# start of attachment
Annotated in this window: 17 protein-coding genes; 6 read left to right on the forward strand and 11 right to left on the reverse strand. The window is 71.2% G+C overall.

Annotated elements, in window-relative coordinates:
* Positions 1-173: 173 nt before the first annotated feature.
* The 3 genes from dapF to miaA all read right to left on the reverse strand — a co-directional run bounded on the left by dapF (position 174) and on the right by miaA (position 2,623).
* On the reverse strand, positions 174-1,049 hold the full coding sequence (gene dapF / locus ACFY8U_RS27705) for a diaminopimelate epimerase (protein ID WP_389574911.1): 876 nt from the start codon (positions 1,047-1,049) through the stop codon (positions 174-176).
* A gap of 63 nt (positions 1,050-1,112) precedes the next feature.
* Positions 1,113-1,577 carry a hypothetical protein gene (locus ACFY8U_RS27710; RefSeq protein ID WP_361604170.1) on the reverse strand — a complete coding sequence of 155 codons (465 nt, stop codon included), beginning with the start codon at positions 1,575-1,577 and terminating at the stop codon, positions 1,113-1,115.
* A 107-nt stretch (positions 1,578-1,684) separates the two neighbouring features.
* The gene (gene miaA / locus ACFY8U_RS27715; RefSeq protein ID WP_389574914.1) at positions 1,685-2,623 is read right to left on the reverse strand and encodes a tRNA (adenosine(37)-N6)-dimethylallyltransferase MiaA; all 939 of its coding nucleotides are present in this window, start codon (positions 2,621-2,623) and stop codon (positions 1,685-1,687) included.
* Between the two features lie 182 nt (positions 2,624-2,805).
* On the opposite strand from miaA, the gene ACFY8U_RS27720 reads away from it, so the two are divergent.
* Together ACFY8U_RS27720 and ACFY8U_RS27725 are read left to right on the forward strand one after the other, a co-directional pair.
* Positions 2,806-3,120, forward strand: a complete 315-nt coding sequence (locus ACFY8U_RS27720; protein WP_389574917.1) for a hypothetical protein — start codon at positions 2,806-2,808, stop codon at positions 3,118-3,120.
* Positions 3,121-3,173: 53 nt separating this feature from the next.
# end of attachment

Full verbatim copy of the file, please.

Annotated in this window: 17 protein-coding genes; 6 read left to right on the forward strand and 11 right to left on the reverse strand. The window is 71.2% G+C overall.

Annotated elements, in window-relative coordinates:
* Positions 1-173: 173 nt before the first annotated feature.
* The 3 genes from dapF to miaA all read right to left on the reverse strand — a co-directional run bounded on the left by dapF (position 174) and on the right by miaA (position 2,623).
* On the reverse strand, positions 174-1,049 hold the full coding sequence (gene dapF / locus ACFY8U_RS27705) for a diaminopimelate epimerase (protein ID WP_389574911.1): 876 nt from the start codon (positions 1,047-1,049) through the stop codon (positions 174-176).
* A gap of 63 nt (positions 1,050-1,112) precedes the next feature.
* Positions 1,113-1,577 carry a hypothetical protein gene (locus ACFY8U_RS27710; RefSeq protein ID WP_361604170.1) on the reverse strand — a complete coding sequence of 155 codons (465 nt, stop codon included), beginning with the start codon at positions 1,575-1,577 and terminating at the stop codon, positions 1,113-1,115.
* A 107-nt stretch (positions 1,578-1,684) separates the two neighbouring features.
* The gene (gene miaA / locus ACFY8U_RS27715; RefSeq protein ID WP_389574914.1) at positions 1,685-2,623 is read right to left on the reverse strand and encodes a tRNA (adenosine(37)-N6)-dimethylallyltransferase MiaA; all 939 of its coding nucleotides are present in this window, start codon (positions 2,621-2,623) and stop codon (positions 1,685-1,687) included.
* Between the two features lie 182 nt (positions 2,624-2,805).
* On the opposite strand from miaA, the gene ACFY8U_RS27720 reads away from it, so the two are divergent.
* Together ACFY8U_RS27720 and ACFY8U_RS27725 are read left to right on the forward strand one after the other, a co-directional pair.
* Positions 2,806-3,120, forward strand: a complete 315-nt coding sequence (locus ACFY8U_RS27720; protein WP_389574917.1) for a hypothetical protein — start codon at positions 2,806-2,808, stop codon at positions 3,118-3,120.
* Positions 3,121-3,173: 53 nt separating this feature from the next.